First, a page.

TEXTRON INC. reported its fourth-quarter and full-year earnings on Wednesday. Deliveries of the V-22 helicopter fell short in the fourth quarter, with four delivered compared with eight in the 2015 fourth quarter.
PROVIDENCE – Textron Inc. is acquiring Arctic Cat Inc., which specializes in recreational vehicles, for $247 million, the manufacturer said in its fourth-quarter and full-year earnings release on Wednesday.
Textron Chairman and CEO Scott C. Donnelly said Arctic Cat is a “superb strategic fit” for the company.
“With our recent product introductions in the outdoor recreational vehicle market under the Stampede name, we believe Arctic Cat, one of the most recognized brands in the industry, provides an excellent platform to expand our portfolio, increase our distribution and create growth within our Specialized Vehicles business,” Donnelly said in a statement.
The company said 2016 profit and revenue climbed 38 percent and 2.7 percent, respectively.
Profit rose to $962 million, or $3.53 per share, last year, compared with profit of $697 million, or $2.50 per share, in 2015.
Revenue grew 2.7 percent to $13.8 billion in 2016 from $13.4 billion in 2015.
Revenue was boosted by higher volume in the Aviation, Textron Systems and Industrial segments. Aviation’s revenue climbed 2.1 percent to $4.9 billion. Textron Systems saw over-the-year growth of 15.5 percent to $1.8 billion, while the Industrial segment revenue grew 7.1 percent to $3.8 billion.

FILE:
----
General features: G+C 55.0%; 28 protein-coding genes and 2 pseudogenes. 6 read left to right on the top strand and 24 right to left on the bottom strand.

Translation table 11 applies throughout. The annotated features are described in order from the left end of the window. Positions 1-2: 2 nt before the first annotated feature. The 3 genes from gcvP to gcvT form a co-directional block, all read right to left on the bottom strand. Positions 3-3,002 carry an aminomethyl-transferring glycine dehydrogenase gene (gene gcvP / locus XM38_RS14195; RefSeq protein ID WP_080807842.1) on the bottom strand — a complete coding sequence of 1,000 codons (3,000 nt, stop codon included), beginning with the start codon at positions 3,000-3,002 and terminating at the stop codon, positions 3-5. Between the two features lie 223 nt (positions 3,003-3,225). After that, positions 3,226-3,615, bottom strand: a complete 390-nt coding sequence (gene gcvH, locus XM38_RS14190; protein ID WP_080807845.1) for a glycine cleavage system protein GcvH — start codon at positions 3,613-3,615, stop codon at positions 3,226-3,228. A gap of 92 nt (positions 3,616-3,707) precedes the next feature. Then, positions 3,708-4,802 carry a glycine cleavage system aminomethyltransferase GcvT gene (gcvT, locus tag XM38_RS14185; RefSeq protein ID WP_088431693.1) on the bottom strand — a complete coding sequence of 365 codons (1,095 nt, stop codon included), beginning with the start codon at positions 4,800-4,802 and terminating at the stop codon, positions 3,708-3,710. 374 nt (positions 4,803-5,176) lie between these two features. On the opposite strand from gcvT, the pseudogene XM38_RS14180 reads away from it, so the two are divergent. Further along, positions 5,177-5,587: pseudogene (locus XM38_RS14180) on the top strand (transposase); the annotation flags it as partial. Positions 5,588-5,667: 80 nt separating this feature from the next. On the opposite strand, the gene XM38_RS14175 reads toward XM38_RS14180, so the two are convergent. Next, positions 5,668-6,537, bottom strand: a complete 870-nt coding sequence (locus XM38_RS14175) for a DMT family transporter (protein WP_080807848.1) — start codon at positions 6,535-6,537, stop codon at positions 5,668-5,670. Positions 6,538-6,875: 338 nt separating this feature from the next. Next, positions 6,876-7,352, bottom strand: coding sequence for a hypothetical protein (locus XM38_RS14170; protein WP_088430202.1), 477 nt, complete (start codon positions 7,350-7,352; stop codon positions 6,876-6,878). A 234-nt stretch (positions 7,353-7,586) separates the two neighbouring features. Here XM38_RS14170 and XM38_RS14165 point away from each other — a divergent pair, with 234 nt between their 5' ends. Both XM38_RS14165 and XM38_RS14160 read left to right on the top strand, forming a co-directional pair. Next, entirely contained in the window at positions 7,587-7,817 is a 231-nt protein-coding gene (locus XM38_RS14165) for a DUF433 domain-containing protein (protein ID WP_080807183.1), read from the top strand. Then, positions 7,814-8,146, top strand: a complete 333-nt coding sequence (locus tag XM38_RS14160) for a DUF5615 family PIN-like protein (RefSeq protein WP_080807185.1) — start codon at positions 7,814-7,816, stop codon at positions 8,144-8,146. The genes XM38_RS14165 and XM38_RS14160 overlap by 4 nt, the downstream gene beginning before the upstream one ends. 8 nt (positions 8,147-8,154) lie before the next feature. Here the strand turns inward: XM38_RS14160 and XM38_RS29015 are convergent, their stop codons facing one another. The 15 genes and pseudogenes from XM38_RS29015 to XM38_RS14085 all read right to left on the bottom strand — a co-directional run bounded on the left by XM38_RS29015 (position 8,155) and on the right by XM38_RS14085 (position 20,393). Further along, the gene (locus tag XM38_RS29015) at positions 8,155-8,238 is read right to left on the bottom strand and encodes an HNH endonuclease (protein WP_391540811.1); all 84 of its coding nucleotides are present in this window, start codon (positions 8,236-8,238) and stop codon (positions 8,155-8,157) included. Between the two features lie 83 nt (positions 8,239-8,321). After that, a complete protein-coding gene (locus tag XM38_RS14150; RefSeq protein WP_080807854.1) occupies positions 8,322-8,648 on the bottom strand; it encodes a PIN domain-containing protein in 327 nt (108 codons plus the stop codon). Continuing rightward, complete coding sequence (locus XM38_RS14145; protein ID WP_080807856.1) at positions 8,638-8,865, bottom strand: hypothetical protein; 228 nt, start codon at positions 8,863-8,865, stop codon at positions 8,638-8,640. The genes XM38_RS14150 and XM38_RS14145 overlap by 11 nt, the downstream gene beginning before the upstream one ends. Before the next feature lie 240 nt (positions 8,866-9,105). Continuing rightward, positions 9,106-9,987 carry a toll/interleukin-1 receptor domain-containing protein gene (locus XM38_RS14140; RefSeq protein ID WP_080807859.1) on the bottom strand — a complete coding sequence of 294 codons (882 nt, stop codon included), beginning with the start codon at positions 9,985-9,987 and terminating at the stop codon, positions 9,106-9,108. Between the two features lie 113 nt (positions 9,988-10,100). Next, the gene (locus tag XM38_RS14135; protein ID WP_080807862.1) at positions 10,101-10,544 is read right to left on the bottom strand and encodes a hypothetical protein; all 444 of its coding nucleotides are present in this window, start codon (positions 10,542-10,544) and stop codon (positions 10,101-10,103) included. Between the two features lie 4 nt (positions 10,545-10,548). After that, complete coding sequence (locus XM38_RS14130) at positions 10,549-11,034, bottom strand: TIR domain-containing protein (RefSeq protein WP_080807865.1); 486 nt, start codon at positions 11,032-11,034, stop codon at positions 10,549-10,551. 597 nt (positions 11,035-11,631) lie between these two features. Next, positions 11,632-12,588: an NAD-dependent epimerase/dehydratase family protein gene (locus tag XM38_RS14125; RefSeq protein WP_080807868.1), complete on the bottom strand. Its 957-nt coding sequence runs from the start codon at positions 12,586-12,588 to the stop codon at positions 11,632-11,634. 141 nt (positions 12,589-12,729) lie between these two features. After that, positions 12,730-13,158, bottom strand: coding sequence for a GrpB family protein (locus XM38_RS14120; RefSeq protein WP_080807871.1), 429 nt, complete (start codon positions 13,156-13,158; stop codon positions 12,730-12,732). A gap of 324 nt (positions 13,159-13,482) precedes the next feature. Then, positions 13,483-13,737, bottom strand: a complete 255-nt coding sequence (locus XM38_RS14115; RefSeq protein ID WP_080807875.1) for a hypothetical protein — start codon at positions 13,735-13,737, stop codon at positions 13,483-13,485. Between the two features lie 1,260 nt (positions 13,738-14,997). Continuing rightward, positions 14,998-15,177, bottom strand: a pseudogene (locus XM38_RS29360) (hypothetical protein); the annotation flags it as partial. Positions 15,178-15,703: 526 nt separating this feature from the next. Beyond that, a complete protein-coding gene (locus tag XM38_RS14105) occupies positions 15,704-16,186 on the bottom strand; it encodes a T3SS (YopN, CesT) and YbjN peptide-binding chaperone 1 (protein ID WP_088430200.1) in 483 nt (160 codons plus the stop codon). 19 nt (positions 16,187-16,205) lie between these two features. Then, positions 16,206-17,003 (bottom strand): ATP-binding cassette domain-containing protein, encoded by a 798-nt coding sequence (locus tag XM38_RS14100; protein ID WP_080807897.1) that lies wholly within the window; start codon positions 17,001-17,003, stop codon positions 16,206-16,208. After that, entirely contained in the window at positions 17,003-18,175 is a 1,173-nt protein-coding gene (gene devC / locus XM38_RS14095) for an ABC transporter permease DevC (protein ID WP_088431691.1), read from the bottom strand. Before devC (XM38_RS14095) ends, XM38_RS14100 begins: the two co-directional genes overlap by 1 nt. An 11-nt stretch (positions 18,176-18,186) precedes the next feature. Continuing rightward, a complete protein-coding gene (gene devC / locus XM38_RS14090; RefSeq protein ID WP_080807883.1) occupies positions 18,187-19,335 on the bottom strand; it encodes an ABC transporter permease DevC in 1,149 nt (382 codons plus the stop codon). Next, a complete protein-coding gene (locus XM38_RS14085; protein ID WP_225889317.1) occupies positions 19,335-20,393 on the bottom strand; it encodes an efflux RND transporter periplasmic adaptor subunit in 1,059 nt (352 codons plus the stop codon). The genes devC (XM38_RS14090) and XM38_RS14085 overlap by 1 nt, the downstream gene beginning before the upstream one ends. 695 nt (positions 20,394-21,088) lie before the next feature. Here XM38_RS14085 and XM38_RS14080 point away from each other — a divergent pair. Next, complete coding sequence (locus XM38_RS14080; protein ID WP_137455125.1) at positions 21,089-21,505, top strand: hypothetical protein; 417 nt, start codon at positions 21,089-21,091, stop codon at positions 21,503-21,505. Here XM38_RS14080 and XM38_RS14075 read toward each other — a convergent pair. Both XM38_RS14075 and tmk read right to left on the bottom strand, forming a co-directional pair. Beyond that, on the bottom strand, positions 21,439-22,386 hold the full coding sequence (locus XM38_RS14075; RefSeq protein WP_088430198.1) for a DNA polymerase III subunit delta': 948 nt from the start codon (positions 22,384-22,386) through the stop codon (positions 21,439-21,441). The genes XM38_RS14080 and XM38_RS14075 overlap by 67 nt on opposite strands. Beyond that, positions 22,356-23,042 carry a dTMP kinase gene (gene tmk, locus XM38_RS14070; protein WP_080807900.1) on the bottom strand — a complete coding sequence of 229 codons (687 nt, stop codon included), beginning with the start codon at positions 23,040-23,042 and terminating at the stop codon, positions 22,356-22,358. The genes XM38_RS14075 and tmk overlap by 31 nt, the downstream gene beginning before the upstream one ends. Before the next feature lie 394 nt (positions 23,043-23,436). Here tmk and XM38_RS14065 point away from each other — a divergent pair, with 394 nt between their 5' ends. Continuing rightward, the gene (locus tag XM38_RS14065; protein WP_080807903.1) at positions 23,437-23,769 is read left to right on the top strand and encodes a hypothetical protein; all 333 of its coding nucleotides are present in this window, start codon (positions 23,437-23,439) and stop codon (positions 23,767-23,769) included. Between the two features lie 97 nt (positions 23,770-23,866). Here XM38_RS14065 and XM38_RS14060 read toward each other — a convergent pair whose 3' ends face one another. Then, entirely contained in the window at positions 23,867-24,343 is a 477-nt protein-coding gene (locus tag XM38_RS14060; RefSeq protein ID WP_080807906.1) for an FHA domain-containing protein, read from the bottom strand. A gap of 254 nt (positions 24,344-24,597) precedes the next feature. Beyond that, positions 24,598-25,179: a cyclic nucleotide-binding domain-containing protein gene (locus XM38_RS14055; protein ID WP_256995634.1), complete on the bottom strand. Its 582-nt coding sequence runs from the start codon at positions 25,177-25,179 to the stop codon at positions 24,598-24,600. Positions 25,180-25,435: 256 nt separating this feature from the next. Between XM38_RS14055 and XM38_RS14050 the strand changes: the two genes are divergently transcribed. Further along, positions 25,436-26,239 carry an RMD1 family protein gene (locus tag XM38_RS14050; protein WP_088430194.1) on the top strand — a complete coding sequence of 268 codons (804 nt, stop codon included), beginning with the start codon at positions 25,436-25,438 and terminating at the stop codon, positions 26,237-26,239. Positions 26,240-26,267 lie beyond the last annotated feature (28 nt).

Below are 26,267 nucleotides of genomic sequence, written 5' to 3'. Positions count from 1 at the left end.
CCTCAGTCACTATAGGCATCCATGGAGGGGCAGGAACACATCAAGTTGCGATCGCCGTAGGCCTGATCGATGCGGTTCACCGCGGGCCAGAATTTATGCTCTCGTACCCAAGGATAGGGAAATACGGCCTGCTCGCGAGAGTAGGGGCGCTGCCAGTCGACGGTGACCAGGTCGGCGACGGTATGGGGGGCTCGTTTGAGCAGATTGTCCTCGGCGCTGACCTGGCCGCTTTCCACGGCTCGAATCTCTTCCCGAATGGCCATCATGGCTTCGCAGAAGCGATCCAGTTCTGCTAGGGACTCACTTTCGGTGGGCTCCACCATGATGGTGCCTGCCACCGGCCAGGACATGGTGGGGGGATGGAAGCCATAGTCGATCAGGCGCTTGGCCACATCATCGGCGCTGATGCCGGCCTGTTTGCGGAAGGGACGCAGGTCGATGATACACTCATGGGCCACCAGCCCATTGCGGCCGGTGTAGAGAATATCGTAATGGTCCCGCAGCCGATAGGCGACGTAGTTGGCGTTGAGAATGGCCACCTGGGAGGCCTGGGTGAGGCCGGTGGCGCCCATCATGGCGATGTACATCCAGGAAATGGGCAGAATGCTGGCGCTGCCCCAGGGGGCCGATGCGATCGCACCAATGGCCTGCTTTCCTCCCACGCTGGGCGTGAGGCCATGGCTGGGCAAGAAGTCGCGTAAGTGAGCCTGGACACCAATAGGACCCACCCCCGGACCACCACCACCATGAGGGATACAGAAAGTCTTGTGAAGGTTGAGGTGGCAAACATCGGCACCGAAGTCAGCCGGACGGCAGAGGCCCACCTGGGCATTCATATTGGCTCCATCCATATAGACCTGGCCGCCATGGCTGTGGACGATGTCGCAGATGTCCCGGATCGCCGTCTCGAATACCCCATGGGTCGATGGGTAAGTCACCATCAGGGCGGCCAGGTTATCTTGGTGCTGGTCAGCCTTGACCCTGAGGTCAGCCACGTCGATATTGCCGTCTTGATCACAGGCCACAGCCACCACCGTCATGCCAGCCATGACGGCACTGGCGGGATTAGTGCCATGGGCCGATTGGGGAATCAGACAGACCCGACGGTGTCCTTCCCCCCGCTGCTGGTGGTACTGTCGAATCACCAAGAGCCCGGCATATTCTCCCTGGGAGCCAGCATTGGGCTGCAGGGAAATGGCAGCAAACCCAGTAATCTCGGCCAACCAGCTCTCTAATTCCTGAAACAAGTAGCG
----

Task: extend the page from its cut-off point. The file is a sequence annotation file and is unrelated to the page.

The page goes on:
Bell helicopter was the only manufacturing category that saw an over-the-year decline, as revenue fell 6.2 percent to $3.2 billion.
The finance segment had a 6 percent decline in revenue over the year falling to $78 million.
Textron Systems and Industrial recorded over-the-year profit gains, at 44.2 percent to $186 million, and 8.9 percent to $329 million, respectively. The finance segment recorded the largest drop in profit over the year at nearly 21 percent, to $19 million from $24 million. Aviation fell 2.8 percent to $389 million, and Bell saw profit decline 3.5 percent to $386 million.
The company’s fourth-quarter performance overall was not as strong as the full year, with fourth-quarter revenue falling 2.5 percent to $3.8 billion from $3.9 billion in the year-ago quarter, and fourth-quarter profit dipping 5.3 percent to $214 million, or 78 cents per share, compared with $226 million, or 82 cents a share, in the prior-year quarter.
Fourth-quarter Industrial revenue grew 3.8 percent to $952 million, propelled by higher volume in Kautex and specialized vehicles, while profit was unchanged over the year at $73 million. Textron Systems saw a nearly 15 percent revenue increase to $532 million, primarily due to higher volume at marine and land systems, while profit increased $12 million to $53 million.
Bell fourth-quarter revenue fell 14.3 percent to $887 million, as 35 commercial helicopters were delivered, compared with 56 units last year, and four V-22s were delivered, compared with eight in the prior-year quarter; one fewer H-1 also was delivered – eight versus nine in the fourth quarter of 2015. Bell’s profit grew $2 million to $126 million, despite the revenue decline, due to “favorable performance,” the company said.
“Overall, revenues were down in the quarter but we were encouraged by increasing demand at Industrial and strong operating performance at Bell,” Donnelly said. “We also completed the first flight of our production Scorpion jet as we continued to ramp investment in this program to position us to compete for opportunities in 2017.”
Looking ahead, Textron is forecasting 2017 revenue of approximately $14.3 billion, a 4 percent increase, with earnings per share between $2.40 and $2.65.